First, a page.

When I first learned that a listening comprehension assessment was being introduced to the International Baccalaureate Language B syllabus, I couldn’t help but feel a degree of apprehension.
I appreciate the need to address this very important aspect of language acquisition, but I soon realised that it would be an uphill climb to create interesting resources for this addition to the syllabus.
I spent hours upon hours trying to design exact replicas of the listening examples provided by the International Baccalaureate, attempting to get the formatting and the feel just right.
I believed that my hard work, which often stretched far into the evenings and sometimes weekends, was the right (possibly only) way to prepare my students for the listening assessment come exam time.
However, I soon realised that my efforts were misguided. I came to believe that I was not necessarily doing my students any favours by continuously creating exam-condition exercises.
International Baccalaureate: teaching tips
After all, the aim of language acquisition is not to create outstanding test takers but to nurture fluency and understanding in a global society. So I decided to shift the focus to teaching listening as a life skill rather than a course skill.
As a result, I refined my approach. Here’s how:
1. Teaching active listening skills
Listening is not a passive act of receiving information. For students to become skilled listeners, they need to work on their ability to take in and respond to information.
These skills can then be applied in circumstances far beyond the classroom or the exam room, such as in the workplace or as a means to increase intercultural understanding.
I applied this in lessons by having students listen to a short audio segment and then asking them to evaluate or interpret what they heard, or come up with open-ended questions as a response.
Instead of simply focusing on getting students to retrieve specific information (which is important), the broad consensus in the classroom was that, by applying active listening strategies, students felt better equipped to take in information and process it.
By asking students to paraphrase, summarise, clarify, and respond to texts, they become better listeners under exam conditions, but also in their daily lives as they play the role of a supportive friend, family member or possibly boyfriend or girlfriend.
2. Allowing students to set tone and purpose
When asking students about the tone and purpose of a text or a listening segment, I couldn’t help but feel like I was conducting a vocabulary test as opposed to giving them an opportunity to meaningfully reflect on the intentions of an author or speaker.
Although there is merit in appreciating the tone and purpose of a text through active comprehension, I felt there was far more to be gained from turning the tables to enhance the students’ understanding of nuance and intention.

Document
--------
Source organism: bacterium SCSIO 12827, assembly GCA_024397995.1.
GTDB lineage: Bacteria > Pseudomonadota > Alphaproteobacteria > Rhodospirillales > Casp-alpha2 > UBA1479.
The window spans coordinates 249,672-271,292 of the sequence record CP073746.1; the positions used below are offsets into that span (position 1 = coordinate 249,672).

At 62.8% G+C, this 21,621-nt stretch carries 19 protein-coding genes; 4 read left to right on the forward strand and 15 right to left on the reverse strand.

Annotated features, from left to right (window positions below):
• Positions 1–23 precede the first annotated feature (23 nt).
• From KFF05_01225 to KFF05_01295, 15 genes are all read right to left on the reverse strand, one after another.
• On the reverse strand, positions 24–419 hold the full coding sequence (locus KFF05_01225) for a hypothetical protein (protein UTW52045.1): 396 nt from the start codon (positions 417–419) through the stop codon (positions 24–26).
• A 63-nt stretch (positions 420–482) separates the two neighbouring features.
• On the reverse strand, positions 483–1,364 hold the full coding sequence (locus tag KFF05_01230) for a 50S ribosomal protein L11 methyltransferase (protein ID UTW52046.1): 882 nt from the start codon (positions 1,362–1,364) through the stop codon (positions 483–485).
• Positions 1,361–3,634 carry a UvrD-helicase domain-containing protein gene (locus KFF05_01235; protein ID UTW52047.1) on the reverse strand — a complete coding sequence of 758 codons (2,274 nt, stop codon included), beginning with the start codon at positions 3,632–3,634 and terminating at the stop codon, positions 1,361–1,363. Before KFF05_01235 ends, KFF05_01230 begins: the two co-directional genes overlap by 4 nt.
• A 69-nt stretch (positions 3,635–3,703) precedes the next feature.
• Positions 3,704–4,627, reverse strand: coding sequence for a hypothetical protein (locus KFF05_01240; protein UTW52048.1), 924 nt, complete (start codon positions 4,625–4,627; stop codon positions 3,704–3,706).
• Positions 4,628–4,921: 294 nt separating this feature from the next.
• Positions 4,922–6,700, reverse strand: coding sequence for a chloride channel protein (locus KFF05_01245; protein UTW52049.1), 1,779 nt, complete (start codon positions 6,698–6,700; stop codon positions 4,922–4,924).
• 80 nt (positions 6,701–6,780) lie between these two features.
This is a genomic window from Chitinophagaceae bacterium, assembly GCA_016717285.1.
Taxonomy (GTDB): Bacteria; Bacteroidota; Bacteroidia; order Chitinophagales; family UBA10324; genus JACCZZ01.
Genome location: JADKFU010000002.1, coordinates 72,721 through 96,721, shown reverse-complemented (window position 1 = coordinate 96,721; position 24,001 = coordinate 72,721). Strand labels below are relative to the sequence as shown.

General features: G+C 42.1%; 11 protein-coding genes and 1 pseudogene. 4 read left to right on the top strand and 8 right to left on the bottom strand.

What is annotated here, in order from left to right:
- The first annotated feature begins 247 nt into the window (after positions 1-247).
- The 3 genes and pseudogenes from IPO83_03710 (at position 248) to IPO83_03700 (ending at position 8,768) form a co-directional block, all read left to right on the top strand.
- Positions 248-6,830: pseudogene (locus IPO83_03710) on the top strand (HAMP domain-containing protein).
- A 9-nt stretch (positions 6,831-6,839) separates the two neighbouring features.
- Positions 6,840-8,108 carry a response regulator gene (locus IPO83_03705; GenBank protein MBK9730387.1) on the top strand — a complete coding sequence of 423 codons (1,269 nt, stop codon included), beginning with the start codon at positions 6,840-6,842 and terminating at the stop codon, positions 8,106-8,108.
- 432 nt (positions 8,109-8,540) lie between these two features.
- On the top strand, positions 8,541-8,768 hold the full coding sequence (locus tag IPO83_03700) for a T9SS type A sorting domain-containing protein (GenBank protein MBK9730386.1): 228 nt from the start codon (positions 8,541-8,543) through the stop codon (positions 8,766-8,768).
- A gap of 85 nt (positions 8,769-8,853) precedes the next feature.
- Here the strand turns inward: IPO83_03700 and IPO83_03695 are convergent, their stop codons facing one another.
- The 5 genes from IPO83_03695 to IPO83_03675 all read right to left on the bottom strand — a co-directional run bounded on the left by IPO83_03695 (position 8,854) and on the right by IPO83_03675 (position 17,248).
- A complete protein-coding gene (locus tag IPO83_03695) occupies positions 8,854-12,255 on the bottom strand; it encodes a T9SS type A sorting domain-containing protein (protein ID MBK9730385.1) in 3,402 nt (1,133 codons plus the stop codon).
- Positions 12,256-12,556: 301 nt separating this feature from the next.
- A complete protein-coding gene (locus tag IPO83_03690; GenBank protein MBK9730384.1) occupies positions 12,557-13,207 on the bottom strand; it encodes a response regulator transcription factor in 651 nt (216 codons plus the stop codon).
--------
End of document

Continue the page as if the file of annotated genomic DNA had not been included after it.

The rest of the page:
I created activities where students had to conduct conversations or deliver speeches with a predetermined tone or purpose, or provide a topic for discussion, and reflected with students on the tone and purpose of their expression, be it deliberate or inadvertent.
While this may be an appropriate activity for more advanced learners, it was evident that students were far more confident with identifying these aspects of expression once they had been given an opportunity to produce them themselves.
3. Understand the purpose of exam questions
A common complaint from my students, especially when they work with authentic assessment material, is that they believe a lot of the questions are designed to trick them into giving the wrong answer and that this is a battle they cannot win.
By drawing comparisons between their listening skills and the critical-thinking skills they develop in theory-of-knowledge lessons, the students gradually came to understand that to become successful listeners, they would need to challenge their assumptions and rely less on conclusions they may have arrived at through association or bias.
Daniel Kahneman’s ideas in the acclaimed work Thinking Fast and Slow proved to be a useful resource here and, once students became more aware of the different kinds of cognitive effort – and were able to use this knowledge to their advantage – the trick question accusations quietly exited stage left.
I am still coming to terms with the changes to the syllabus, and it would be presumptuous of me to say that my strategies can be translated into tangible and quantifiable results, especially since the first assessments will only be carried out next year.
However, if my anecdotal evidence is anything to go by, I feel like the shift from listening as an exam skill to listening as a life skill has had very positive outcomes in the classroom so far.
A broader approach has resulted in more meaningful learning and more purposeful teaching for me. My focus is on developing rounded learners and active listeners who respond more meaningfully to what they hear around them instead of impatiently waiting for their turn to speak.
Perhaps that is a skill that more of us, including teachers, should be looking to develop.
Gudrun Bjorg Ingimundardottir is head of middle school and a language acquisition teacher at Saint Nicholas School in São Paulo, Brazil